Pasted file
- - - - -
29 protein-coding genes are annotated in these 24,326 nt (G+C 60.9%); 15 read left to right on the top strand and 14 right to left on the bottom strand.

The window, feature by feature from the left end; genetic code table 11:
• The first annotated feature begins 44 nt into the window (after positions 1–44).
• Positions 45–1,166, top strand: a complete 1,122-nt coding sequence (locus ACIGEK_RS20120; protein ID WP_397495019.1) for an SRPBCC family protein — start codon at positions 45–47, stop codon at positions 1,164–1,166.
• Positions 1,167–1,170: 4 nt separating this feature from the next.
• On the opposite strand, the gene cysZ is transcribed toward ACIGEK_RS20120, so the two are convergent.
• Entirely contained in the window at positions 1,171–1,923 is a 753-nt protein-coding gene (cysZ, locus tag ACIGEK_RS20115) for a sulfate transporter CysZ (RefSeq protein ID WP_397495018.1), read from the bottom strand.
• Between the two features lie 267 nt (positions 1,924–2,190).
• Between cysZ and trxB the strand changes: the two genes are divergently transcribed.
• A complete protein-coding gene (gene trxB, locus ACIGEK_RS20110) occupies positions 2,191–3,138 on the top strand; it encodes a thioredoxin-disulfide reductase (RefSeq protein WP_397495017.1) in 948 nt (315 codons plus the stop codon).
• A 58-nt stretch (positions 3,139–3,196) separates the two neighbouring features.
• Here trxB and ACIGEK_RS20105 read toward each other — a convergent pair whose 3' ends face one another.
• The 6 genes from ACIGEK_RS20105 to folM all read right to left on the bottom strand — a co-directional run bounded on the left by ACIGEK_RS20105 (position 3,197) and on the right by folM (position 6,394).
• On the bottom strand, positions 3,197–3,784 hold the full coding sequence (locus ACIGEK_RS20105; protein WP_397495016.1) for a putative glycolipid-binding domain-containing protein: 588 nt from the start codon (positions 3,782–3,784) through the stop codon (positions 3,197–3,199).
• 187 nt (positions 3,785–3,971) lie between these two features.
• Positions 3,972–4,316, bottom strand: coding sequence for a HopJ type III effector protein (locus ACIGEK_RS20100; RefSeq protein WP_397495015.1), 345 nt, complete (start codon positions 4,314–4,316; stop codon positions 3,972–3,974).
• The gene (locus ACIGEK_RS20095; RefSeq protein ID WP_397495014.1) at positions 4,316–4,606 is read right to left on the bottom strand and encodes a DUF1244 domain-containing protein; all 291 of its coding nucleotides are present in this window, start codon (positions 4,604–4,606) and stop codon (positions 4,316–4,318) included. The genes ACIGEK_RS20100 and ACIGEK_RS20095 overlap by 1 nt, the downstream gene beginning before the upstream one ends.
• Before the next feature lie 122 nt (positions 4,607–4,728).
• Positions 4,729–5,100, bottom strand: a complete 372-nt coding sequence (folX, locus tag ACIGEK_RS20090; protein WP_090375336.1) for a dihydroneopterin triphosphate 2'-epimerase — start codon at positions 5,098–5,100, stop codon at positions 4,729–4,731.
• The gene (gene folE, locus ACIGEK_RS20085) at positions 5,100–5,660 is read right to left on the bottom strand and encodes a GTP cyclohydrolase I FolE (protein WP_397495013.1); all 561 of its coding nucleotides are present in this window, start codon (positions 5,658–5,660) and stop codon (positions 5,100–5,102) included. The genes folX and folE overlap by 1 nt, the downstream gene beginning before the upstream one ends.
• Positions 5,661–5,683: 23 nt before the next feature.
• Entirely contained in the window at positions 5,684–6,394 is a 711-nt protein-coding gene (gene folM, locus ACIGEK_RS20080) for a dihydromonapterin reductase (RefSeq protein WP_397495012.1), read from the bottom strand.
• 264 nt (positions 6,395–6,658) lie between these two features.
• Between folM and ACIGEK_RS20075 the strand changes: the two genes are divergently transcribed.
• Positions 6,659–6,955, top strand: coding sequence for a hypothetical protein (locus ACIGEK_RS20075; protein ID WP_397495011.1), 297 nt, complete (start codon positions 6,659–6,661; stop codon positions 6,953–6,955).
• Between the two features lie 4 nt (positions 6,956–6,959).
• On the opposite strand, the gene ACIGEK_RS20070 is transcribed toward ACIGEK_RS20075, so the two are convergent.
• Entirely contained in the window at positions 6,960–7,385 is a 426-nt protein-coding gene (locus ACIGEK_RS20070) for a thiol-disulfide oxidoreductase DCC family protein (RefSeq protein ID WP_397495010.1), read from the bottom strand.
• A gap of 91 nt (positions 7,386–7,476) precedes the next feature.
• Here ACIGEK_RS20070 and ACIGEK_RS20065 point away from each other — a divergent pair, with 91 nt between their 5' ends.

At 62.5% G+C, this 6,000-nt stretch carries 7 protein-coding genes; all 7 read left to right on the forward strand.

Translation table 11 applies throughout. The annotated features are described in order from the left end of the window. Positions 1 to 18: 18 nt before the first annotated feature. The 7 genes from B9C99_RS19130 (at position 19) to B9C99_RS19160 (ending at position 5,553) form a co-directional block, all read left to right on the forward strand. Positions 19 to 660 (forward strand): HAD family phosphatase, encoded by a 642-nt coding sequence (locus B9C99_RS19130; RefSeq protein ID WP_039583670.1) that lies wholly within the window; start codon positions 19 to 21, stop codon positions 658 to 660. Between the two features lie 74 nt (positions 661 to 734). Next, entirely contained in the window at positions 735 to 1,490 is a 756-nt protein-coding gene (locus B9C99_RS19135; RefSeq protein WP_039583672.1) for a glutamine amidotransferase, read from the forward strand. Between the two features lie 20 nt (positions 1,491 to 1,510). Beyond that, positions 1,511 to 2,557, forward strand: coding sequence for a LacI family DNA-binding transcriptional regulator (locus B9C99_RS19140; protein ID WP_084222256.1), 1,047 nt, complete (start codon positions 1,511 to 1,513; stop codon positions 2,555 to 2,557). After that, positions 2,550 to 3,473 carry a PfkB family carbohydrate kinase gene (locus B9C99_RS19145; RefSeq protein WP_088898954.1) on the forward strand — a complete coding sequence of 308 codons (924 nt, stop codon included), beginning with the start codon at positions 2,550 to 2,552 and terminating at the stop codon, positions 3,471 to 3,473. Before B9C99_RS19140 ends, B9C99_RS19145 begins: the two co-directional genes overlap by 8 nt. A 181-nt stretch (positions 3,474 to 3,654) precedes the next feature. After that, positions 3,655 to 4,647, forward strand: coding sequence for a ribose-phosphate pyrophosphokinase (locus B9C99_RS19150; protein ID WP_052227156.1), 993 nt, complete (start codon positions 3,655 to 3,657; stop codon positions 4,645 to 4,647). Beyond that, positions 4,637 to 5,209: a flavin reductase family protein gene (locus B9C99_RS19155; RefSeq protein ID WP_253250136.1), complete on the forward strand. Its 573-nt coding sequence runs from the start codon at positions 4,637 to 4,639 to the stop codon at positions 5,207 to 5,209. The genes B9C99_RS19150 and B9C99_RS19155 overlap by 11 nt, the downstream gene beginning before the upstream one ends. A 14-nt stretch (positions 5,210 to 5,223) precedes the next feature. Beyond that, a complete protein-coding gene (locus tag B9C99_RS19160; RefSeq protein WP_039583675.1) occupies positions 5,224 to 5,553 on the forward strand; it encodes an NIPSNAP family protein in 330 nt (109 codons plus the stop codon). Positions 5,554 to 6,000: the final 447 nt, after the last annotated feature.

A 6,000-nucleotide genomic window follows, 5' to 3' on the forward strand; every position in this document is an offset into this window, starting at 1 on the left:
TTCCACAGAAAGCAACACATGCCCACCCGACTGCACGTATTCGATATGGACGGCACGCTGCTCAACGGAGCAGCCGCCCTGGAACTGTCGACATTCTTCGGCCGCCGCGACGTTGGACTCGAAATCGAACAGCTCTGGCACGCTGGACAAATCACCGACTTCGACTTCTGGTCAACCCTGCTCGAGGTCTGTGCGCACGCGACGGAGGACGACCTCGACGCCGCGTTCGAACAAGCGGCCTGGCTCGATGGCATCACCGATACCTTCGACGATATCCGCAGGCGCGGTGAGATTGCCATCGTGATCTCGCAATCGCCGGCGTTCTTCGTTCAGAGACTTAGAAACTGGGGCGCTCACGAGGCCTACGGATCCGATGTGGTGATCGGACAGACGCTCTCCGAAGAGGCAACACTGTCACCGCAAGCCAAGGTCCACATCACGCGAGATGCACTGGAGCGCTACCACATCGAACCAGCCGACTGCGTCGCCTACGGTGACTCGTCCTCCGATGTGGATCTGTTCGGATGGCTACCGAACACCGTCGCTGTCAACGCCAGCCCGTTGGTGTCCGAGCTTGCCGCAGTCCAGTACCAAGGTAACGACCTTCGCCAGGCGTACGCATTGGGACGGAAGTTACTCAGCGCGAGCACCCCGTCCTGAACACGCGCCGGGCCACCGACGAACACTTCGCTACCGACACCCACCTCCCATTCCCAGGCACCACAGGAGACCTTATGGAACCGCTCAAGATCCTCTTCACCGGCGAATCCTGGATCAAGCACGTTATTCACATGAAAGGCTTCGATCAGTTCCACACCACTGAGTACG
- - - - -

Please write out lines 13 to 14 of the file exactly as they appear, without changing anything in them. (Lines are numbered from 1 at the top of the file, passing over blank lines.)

• The 6 genes from ACIGEK_RS20105 to folM all read right to left on the bottom strand — a co-directional run bounded on the left by ACIGEK_RS20105 (position 3,197) and on the right by folM (position 6,394).
• On the bottom strand, positions 3,197–3,784 hold the full coding sequence (locus ACIGEK_RS20105; protein WP_397495016.1) for a putative glycolipid-binding domain-containing protein: 588 nt from the start codon (positions 3,782–3,784) through the stop codon (positions 3,197–3,199).